As we came around the south end of the mainland portion of Nova Scotia, we drove through the city of Yarmouth.  As we drove along the waterfront, we were fortunate to see “The Cat” coming into harbor.  This high speed wave-piercing catamaran is a ferry boat that can carry 760 passengers and 200 vehicles while speeding along at 40 knots…or 46 miles per hour!

This 319’ ship was built by InCat Australia in Hobart, Tasmania in 2002.  She hadn’t been operating very long when we saw her… The ship measures 87’ 3” across the beam, she draws 14’ 9” of water and her 4 engines crank out 38,000 BHP.  She was purchased by Bay Ferries based in Charlottetown, Prince Edward Island and she operated between Yarmouth and Bar Harbor, Maine as well as between Yarmouth and Portland, Maine. 

Unfortunately, due to budget cuts by the government of Nova Scotia, operating subsidies for this service were eliminated and “The Cat” was laid up in 2009.  She was purchased by Fujian Cross Strait Ferry in 2011 and the ship was renamed “Hai Xia Haohai Xia Hao”.  She now operates between Taipei on Taiwan and Pingtan Island, a resort destination just off the coast of mainland China.

As a side note, the US Navy has one of these high speed wave-piercing catamarans under lease from InCat and, in addition to general feasibility testing, they’ve used her on some disaster relief missions.  She is not a ship that is formally commissioned in the navy… She is identified as the “HSV-2 Swift”.

By way of contrast, here’s the ferry that we did take on this trip… This little cable ferry carried us across a body of water referred to as Country Harbour.  It runs between Issac’s Harbour and St. Mary’s Nova Scotia.  As you can see, it was a beautiful day and it was a very peaceful trip…

We were fortunate to catch this 3-masted barque in Halifax Harbor.  This is the “Picton Castle”, a tall ship that is normally based in Lunenburg Nova Scotia. (Note: Lunenburg is a World Heritage Site) This ship has a long and complex history.

She was built in 1928…as a motorized fishing trawler!  She was based out of Swansea Wales and was named after a well known Welsh castle.  The Picton Castle was requisitioned by the British Royal Navy in 1939 and she was outfitted as a minesweeper.  At one point, after sweeping mines off the coast of Norway, she was the first Allied ship to enter the harbor at Bergen, earning her the nickname “Liberator of Norway”.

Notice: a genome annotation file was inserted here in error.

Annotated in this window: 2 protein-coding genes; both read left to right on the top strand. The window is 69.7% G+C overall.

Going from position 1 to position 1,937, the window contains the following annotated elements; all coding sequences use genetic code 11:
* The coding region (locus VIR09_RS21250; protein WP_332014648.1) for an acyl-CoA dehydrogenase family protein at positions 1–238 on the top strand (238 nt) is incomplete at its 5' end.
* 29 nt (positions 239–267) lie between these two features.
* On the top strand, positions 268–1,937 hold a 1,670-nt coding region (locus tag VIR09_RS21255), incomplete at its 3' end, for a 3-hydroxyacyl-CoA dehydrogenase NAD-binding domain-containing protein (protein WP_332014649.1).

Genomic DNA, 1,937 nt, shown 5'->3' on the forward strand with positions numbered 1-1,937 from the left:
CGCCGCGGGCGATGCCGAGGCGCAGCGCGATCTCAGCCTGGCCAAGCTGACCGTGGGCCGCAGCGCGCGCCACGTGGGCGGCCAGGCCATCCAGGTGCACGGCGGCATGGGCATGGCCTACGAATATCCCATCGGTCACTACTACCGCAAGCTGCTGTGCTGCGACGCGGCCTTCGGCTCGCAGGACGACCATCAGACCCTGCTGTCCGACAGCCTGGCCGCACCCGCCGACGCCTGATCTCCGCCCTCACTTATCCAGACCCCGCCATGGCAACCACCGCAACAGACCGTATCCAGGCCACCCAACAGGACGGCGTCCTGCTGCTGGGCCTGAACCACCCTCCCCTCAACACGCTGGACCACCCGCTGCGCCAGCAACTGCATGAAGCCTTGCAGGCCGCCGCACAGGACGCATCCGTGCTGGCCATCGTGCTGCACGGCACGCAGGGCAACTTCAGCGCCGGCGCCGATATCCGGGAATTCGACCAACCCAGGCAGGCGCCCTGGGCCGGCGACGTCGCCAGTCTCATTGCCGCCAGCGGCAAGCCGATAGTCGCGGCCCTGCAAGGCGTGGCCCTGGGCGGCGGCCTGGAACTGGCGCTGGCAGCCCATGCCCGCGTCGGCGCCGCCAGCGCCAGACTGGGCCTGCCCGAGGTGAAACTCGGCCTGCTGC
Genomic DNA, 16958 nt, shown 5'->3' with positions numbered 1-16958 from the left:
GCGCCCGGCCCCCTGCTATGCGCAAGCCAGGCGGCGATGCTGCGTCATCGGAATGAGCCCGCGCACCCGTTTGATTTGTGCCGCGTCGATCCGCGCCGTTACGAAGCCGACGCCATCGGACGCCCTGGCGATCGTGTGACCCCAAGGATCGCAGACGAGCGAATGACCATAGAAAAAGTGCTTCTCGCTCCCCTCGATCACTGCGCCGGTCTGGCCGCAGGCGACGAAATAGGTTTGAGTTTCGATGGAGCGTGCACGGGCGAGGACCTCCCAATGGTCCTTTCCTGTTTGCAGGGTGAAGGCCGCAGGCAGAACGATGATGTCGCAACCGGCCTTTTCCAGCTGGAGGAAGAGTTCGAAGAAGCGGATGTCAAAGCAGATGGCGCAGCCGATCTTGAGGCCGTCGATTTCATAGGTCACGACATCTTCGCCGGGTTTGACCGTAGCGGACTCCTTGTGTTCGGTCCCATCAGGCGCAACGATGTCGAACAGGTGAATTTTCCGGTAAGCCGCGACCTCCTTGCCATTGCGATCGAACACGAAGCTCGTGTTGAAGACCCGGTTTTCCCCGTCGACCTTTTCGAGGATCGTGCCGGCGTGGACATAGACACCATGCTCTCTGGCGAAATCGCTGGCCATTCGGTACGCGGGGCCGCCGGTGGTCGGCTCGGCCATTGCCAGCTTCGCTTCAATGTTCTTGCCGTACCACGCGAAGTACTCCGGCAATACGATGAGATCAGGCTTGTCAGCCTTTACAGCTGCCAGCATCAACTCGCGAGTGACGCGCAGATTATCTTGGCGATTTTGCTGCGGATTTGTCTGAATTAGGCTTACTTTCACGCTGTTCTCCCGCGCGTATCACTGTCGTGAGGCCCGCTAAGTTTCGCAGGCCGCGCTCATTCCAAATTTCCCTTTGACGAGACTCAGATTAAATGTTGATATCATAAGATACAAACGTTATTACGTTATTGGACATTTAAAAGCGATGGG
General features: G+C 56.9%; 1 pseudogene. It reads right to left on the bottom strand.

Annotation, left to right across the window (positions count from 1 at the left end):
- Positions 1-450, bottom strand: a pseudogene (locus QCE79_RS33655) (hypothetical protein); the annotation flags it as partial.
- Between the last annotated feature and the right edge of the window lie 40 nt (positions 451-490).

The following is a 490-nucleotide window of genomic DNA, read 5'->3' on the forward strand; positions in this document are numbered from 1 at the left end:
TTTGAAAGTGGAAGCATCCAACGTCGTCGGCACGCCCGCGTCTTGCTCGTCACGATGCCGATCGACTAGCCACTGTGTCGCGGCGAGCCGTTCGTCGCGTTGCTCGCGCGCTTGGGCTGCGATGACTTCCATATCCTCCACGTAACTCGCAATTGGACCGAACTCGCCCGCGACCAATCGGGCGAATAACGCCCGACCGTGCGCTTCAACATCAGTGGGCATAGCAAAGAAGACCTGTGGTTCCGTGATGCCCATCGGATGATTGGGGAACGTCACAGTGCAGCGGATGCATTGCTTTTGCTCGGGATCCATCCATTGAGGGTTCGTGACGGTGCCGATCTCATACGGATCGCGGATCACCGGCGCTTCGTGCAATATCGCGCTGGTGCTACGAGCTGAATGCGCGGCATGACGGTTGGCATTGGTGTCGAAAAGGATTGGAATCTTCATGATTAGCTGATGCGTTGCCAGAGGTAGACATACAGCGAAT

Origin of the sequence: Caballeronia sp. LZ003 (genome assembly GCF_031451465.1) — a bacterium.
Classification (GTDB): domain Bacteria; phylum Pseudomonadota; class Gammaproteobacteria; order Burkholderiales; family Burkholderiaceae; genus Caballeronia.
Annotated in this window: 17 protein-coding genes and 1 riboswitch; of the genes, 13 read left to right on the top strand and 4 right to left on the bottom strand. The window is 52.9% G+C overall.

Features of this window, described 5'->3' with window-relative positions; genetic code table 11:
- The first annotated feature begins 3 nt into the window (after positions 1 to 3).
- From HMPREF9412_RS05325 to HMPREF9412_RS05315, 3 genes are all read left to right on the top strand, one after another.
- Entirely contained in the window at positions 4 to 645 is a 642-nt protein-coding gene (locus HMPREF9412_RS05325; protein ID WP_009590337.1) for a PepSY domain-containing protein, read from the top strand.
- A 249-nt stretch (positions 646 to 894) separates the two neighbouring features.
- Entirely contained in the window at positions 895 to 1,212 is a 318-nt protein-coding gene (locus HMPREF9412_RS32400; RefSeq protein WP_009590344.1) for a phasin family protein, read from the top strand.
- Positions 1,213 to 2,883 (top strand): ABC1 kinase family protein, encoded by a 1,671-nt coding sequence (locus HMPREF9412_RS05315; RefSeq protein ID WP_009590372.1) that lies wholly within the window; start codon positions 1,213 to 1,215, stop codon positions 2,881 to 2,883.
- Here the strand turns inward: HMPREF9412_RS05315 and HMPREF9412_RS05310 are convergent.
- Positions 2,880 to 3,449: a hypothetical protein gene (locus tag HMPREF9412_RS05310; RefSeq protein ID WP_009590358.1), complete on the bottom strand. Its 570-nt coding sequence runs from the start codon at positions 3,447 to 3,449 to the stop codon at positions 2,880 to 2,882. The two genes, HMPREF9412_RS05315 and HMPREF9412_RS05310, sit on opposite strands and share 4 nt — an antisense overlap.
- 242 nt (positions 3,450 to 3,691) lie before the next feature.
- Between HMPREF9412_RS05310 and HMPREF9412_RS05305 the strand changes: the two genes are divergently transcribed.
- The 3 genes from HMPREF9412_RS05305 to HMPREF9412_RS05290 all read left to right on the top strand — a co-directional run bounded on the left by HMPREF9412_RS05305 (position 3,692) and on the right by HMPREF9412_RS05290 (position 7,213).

Post WWII, she was renamed the Dolmar and worked as a freighter in the North Sea and also the Baltic Sea.  In the early 90’s, she was acquired by Daniel Moreland, she was renamed the “Picton Castle”, and he converted her into a barque.  He still captains the ship…

The Picton Castle is registered to the Windward Isles Sailing Company, Ltd. in the Cook Islands.  She’s 179’ long and she has 12,500 sq. feet of sail.  This is a very active ship.  She has done 5 world circumnavigations under sail!  For those wishing to learn how to sail a tall ship, this is the ship for you!  She has 12 experienced crew members and usually sails with 40 ‘sail trainees’.

As of May 3rd of this year, the “Picton Castle was in port at St. Martin Island in the Caribbean.  For more information on the Picton Castle…or to sign up for the next voyage…go to

One final note… I had no clue what defined a sailing ship as a ‘barque’.  I couldn’t write this blog without researching the term.  As per ‘Wikipedia’, a barque is any sailing vessel with 3 or more masts, fore-and-aft sails on the aftermost mast and square sails on all other masts. (I still don’t know what a fore-and-aft sail is…) In any case, barques were the workhorses of the ‘golden age of sail’.  They could obtain passages which nearly matched ‘full-rigged’ ships…but they were more economical as they didn’t need big crews to man them…

1 comment:

  1. A most interesting post today, Dave. The photos are terrific. I hope you have a great day. Blessings...Mary